Methods for classification of ground particles such as diamond, to select designated sizes and shapes are known to those skilled in the art. Such methods include the use of screens, air classification, and vibration tables. Analytical tools for measuring the size and shapes of particles are also available, including optical methods such as microscopy and light scattering, as well as methods employing electricity and solutions. Thus, selected particle sizes and shapes can be collected and measured for use in the present invention by a variety of known methods.

An exemplary carrier material comprises 20 parts of an acrylic resin, such as Weldon 40A available from IPS, Inc. of Gardena, Calif., and 1.2 parts of acrylic catalyst, such as Weldon 40B, also available from IPS, Inc. In contrast to the epoxy resins described in the EP publication (0 379 733 A1) which are known for their low shrinkage, the carriers used in the present invention have shrinkage values as high as 10-20% or more by volume during polymerization. This substantially increases the volume fraction of the diamond packing. It is expected that a slight volume fraction increase in diamond packing, even a 1 or 2 percent increase, renders significant improvement in thermal conductivity, and the improvement in thermal transfer ability is expected to be reflected exponentially rather than linearly in proportion to the increase in diamond percentage volume. Silicones, polyimides, resinous materials, heat-shrink plastics and other compounds and combinations of such compounds may be used which are capable of being polymerized or reduced in volume in situ.

The size of the diamond particles may be varied in the carrier material in accordance with the application. It is envisaged that the large particles 16, if indeed their shape factors are controlled to the extent contemplated by the invention, may be sized to be equal or slightly less than the "bond line" or thickness of the conduit 10 in its cured state. Ideally, the particles 16 may be sized such that a thermal shunt is achieved whereby a direct thermal transfer path is achieved in an object-conduit-object interface when the carrier material 20 is in its shrunken state.

The conduit 10 may function in concert with the properties of the continuous phase polymer 20, and thereby may be flexible or rigid, permanent or removable, high or low cohesive and/or adhesive strength, as well as being a conduit between metals, ceramics, plastics, or any combination of organic or inorganic materials. Any method known for removing extraneous gases and occluded and/or entrained voids from the polymeric material 18 may be used. The conduit should contain little or no void space, and void volume less than 10% is preferable.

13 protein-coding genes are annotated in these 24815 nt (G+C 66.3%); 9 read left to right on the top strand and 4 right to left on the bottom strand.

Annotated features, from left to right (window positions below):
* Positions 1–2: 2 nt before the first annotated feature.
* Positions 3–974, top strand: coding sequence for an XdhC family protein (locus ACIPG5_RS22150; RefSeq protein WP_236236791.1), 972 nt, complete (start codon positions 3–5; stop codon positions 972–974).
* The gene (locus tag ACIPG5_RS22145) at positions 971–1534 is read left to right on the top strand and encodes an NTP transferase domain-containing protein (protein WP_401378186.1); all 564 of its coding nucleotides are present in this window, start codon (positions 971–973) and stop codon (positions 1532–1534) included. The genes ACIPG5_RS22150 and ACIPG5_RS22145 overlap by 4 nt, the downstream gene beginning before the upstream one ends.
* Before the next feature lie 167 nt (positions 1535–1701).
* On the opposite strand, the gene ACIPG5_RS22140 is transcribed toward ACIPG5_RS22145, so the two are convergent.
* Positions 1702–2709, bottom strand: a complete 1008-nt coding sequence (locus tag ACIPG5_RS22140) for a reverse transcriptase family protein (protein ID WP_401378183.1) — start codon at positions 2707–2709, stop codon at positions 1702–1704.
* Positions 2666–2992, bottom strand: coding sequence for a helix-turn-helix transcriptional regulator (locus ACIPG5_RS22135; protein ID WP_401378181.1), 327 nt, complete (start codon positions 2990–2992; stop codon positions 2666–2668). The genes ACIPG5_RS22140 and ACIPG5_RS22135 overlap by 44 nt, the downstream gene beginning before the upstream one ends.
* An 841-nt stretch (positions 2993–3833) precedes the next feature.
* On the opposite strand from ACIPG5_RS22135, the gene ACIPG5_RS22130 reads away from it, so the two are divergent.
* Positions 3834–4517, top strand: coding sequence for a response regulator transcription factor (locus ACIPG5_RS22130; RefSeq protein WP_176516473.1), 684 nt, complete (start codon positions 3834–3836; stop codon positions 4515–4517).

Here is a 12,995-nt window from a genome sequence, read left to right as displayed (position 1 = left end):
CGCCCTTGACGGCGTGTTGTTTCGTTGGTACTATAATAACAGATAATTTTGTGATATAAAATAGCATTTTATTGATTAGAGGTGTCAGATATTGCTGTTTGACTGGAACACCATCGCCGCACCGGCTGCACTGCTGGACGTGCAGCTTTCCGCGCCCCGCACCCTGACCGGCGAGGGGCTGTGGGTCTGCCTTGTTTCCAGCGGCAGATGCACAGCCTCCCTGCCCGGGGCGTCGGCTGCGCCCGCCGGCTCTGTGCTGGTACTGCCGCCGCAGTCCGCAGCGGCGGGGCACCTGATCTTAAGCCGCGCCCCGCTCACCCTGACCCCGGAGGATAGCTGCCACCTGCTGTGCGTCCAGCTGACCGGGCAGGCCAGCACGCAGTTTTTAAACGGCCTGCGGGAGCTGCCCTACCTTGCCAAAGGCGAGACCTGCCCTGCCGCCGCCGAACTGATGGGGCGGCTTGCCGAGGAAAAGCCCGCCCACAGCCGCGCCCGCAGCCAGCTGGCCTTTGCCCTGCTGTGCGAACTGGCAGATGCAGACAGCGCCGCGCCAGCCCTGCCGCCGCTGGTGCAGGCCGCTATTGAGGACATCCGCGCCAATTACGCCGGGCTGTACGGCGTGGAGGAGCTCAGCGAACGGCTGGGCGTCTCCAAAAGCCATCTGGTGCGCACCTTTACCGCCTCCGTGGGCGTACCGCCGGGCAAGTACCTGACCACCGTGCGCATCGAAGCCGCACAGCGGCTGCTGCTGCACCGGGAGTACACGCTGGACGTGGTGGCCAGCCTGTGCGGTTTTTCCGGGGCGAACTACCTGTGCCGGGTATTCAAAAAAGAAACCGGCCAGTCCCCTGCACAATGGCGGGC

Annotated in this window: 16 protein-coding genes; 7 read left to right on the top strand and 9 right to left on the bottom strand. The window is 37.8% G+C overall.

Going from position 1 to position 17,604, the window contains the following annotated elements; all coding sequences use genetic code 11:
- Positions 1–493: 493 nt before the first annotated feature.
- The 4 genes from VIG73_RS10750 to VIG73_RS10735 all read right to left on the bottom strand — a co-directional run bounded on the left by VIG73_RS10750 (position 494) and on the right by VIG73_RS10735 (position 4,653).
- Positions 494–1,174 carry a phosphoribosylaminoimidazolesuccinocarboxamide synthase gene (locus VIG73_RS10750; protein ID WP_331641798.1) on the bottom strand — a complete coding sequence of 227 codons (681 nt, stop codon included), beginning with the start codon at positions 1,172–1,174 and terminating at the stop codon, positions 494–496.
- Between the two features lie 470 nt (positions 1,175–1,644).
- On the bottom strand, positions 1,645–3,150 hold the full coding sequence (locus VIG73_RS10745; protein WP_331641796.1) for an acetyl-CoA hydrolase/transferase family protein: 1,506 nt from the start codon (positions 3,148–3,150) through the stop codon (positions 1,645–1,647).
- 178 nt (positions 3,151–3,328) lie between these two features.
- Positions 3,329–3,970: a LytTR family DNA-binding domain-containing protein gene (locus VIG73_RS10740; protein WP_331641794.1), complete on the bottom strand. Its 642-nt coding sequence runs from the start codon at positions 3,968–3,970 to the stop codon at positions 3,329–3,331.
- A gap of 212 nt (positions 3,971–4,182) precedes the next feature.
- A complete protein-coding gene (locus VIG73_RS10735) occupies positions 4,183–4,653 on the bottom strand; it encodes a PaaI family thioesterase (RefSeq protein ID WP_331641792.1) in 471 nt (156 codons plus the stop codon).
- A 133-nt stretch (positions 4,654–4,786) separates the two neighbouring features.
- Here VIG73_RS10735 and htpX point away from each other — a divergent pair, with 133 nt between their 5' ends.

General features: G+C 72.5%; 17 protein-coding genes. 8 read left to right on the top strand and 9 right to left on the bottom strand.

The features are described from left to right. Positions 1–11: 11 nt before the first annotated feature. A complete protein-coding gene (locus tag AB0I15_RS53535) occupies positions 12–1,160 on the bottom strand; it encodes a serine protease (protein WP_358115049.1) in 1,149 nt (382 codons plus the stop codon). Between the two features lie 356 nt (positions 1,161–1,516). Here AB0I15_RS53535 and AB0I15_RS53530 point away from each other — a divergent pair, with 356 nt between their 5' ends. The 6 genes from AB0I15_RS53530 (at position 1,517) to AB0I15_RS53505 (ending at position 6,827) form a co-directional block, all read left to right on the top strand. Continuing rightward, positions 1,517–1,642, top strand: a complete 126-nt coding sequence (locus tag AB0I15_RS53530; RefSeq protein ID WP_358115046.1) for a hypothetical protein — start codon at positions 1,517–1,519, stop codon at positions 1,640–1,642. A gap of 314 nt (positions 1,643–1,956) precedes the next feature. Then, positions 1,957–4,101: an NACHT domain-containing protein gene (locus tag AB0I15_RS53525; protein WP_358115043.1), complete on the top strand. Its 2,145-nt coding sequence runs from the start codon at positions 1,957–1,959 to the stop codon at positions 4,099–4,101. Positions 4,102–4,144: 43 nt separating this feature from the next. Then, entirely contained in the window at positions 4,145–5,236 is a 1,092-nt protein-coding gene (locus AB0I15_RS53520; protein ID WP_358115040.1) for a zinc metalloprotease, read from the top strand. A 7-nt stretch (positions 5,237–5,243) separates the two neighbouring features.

Smaller particles 18 may be interspersed among larger particles 16 and, in addition to comprising diamond, may comprise silica (e.g., Cab-0-Sil, a trademark of Cabot Corporation), lithium aluminum silicate (e.g., Lithafrax, a trademark of Pakco), ceramic spheres (e.g., glass beads available from Potters), submicron alumina (e.g., fumed alumina available from Degussa), and other thermally conductive materials.

As modifications and variations of the embodiments discussed herein will be evident to those skilled in the art, the scope of the invention is limited only by the scope of the following claims.

DESCRIPTION OF THE DRAWINGS

A complete understanding of the features and advantages of the invention may be more readily obtained by reference to the following detailed description when considered in conjunction with the accompanying drawings wherein:

FIG. 1 is a schematic view of an exemplary thermal conduit of the invention comprised of polymerizable carrier material prior to shrinkage and containing diamond particles; and

FIG. 2 is a schematic view of the diamond-loaded carrier material of FIG. 1 after shrinkage.

FIELD OF THE INVENTION

The present invention relates to an electrically insulative thermal conductor, and more Particularly to a densified diamond-packed thermal conduit for use with electrical components.